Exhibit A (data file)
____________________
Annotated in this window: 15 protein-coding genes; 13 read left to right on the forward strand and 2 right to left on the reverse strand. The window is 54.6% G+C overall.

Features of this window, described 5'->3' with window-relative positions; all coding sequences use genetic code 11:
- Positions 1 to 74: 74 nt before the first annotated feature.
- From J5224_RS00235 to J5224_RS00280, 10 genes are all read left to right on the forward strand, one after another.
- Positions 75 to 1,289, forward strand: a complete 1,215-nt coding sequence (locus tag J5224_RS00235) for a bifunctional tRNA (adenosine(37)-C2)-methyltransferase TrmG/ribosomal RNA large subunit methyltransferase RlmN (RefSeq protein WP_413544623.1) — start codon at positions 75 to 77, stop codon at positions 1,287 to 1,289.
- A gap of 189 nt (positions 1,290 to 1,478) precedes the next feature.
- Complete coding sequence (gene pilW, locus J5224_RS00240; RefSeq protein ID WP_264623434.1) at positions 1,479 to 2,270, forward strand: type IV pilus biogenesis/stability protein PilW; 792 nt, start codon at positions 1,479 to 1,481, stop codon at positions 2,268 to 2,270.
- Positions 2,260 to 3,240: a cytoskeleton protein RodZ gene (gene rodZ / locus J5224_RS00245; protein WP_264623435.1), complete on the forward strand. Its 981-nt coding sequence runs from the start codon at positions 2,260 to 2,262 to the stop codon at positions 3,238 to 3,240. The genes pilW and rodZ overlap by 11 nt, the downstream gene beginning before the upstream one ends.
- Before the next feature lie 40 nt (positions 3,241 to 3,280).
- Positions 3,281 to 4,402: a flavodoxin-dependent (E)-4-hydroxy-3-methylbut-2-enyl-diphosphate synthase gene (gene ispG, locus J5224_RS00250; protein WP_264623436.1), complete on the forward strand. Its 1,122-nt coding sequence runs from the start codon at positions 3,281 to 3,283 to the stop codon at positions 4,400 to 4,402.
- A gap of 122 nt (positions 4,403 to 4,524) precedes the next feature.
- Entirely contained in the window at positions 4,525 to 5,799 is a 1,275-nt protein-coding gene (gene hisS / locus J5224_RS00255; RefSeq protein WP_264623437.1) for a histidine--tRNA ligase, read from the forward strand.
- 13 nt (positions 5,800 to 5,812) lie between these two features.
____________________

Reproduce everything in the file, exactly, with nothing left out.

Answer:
Annotated in this window: 15 protein-coding genes; 13 read left to right on the forward strand and 2 right to left on the reverse strand. The window is 54.6% G+C overall.

Features of this window, described 5'->3' with window-relative positions; all coding sequences use genetic code 11:
- Positions 1 to 74: 74 nt before the first annotated feature.
- From J5224_RS00235 to J5224_RS00280, 10 genes are all read left to right on the forward strand, one after another.
- Positions 75 to 1,289, forward strand: a complete 1,215-nt coding sequence (locus tag J5224_RS00235) for a bifunctional tRNA (adenosine(37)-C2)-methyltransferase TrmG/ribosomal RNA large subunit methyltransferase RlmN (RefSeq protein WP_413544623.1) — start codon at positions 75 to 77, stop codon at positions 1,287 to 1,289.
- A gap of 189 nt (positions 1,290 to 1,478) precedes the next feature.
- Complete coding sequence (gene pilW, locus J5224_RS00240; RefSeq protein ID WP_264623434.1) at positions 1,479 to 2,270, forward strand: type IV pilus biogenesis/stability protein PilW; 792 nt, start codon at positions 1,479 to 1,481, stop codon at positions 2,268 to 2,270.
- Positions 2,260 to 3,240: a cytoskeleton protein RodZ gene (gene rodZ / locus J5224_RS00245; protein WP_264623435.1), complete on the forward strand. Its 981-nt coding sequence runs from the start codon at positions 2,260 to 2,262 to the stop codon at positions 3,238 to 3,240. The genes pilW and rodZ overlap by 11 nt, the downstream gene beginning before the upstream one ends.
- Before the next feature lie 40 nt (positions 3,241 to 3,280).
- Positions 3,281 to 4,402: a flavodoxin-dependent (E)-4-hydroxy-3-methylbut-2-enyl-diphosphate synthase gene (gene ispG, locus J5224_RS00250; protein WP_264623436.1), complete on the forward strand. Its 1,122-nt coding sequence runs from the start codon at positions 3,281 to 3,283 to the stop codon at positions 4,400 to 4,402.
- A gap of 122 nt (positions 4,403 to 4,524) precedes the next feature.
- Entirely contained in the window at positions 4,525 to 5,799 is a 1,275-nt protein-coding gene (gene hisS / locus J5224_RS00255; RefSeq protein WP_264623437.1) for a histidine--tRNA ligase, read from the forward strand.
- 13 nt (positions 5,800 to 5,812) lie between these two features.